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Welcome...
French missionaries exploring the Great Lakes discovered the area now known as Menominee County. At the mouth of the Menominee River was a marshy area which yielded wild rice; this is where the city of Menominee stands today. The name of the area's Indians, Menominee, means wild rice eaters.  In 1790 a French Canadian named Louis Chappieau opened a thriving fur trading operation. The first sawmill was opened in 1832 and the lumbering industry continued through the Civil War. By 1890 the area ranked second in the nation as a principal lumbering region. After 1917 agriculture began to replace lumbering. The first school of agriculture in Michigan was established in Menominee County.

The county's name comes from an American Indian word meaning "wild rice eater." The county was originally created under the name of Bleeker in 1861. When county government was organized in 1863, the name was changed to Menominee.

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I am Colleen, your hostess for Menominee County.  This site has been completely redesigned so your old bookmarks will not work.  Please be sure to create new ones.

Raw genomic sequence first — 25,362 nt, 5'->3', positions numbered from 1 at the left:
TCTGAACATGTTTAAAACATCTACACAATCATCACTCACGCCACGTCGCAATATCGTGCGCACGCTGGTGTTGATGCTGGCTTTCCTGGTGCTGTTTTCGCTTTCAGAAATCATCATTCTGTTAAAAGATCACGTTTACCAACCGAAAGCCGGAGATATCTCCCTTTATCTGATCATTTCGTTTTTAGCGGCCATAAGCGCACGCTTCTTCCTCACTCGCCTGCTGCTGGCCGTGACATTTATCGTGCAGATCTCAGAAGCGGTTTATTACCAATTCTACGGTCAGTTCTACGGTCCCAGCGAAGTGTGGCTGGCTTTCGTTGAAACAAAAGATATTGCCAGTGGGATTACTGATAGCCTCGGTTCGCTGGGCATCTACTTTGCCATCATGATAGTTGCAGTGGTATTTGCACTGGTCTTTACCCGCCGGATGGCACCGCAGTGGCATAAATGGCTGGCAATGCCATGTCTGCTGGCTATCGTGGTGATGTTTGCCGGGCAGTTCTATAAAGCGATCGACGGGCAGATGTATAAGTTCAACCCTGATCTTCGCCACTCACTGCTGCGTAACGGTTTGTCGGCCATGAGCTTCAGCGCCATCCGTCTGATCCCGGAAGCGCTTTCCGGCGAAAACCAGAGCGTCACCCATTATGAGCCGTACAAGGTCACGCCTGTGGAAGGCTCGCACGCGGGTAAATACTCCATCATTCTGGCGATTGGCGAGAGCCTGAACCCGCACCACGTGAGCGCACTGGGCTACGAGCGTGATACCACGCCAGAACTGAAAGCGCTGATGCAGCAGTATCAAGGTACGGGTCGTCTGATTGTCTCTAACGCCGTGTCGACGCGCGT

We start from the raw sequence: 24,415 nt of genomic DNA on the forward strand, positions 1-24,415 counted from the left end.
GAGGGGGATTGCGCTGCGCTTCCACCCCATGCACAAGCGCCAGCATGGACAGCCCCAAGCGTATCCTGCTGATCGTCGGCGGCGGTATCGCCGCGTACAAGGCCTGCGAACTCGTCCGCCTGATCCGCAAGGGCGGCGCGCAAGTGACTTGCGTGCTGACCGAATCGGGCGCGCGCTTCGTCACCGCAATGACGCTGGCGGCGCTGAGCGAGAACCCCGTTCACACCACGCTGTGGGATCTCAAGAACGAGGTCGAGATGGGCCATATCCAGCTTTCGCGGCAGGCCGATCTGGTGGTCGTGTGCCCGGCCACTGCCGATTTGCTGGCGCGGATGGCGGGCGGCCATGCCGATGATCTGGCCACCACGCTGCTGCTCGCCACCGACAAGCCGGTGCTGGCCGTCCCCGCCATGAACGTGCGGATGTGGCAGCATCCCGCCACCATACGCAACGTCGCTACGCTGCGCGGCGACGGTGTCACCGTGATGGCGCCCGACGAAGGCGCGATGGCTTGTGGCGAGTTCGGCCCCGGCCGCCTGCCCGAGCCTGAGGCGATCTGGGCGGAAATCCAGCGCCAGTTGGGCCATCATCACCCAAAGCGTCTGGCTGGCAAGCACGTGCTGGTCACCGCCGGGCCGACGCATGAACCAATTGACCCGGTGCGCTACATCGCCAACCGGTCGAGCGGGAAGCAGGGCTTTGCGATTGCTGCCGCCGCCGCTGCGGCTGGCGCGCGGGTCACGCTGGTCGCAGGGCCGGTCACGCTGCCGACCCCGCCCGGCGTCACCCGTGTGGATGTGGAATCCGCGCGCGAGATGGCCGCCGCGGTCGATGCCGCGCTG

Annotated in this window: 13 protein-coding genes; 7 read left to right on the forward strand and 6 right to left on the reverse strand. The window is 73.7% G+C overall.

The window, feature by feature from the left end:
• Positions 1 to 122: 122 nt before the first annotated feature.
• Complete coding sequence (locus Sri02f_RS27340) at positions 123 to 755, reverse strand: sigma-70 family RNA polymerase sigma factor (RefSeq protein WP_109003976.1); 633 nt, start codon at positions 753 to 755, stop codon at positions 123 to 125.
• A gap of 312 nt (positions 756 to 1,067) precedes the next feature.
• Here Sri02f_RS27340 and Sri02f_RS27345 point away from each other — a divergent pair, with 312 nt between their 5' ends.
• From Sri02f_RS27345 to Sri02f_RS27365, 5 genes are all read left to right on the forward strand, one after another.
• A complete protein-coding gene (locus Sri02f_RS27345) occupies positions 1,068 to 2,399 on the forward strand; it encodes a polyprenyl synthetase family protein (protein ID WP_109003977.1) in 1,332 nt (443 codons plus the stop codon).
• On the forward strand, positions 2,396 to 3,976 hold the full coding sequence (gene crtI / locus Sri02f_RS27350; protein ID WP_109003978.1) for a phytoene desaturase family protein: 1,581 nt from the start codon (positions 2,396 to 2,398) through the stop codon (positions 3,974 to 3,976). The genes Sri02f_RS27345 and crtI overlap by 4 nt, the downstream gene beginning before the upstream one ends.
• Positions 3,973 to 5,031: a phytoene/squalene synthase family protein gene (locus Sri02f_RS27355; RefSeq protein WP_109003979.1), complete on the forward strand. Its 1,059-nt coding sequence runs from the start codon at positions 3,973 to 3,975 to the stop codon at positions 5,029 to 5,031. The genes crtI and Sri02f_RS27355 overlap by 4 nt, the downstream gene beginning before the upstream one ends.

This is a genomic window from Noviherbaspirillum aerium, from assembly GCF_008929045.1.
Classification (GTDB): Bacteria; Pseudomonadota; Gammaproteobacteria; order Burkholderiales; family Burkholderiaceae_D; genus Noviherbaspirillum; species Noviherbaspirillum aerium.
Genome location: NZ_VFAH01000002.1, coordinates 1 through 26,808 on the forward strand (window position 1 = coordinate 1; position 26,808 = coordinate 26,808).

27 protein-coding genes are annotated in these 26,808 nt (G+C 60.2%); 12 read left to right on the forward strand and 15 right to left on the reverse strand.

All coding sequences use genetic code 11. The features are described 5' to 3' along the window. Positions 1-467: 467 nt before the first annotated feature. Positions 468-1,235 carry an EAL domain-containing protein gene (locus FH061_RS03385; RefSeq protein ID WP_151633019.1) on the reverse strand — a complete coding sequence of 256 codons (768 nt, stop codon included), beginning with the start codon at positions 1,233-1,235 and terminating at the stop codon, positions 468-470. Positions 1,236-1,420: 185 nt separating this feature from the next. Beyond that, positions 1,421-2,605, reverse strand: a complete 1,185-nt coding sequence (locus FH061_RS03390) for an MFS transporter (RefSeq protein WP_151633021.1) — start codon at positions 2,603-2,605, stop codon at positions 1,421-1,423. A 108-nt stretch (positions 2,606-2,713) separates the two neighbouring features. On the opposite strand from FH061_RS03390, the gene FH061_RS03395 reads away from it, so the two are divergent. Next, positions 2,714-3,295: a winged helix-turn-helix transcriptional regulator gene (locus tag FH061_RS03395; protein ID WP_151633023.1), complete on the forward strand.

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NOTE:  I do not live in Michigan and am unable to assist with local research.  In this regard, please have a look at the Look Up Assistance page.

If you have Menominee County material you'd like to see displayed on this site, please contact me.


In addition...

To become part of the Michigan Trails to the Past team, please contact Jan Cortez, our State Administrator.   If a county is already adopted that you're interested in, Jan can place you on a waiting list she keeps - or you might elect to help the current host.


This site last updated: 21Sep2012

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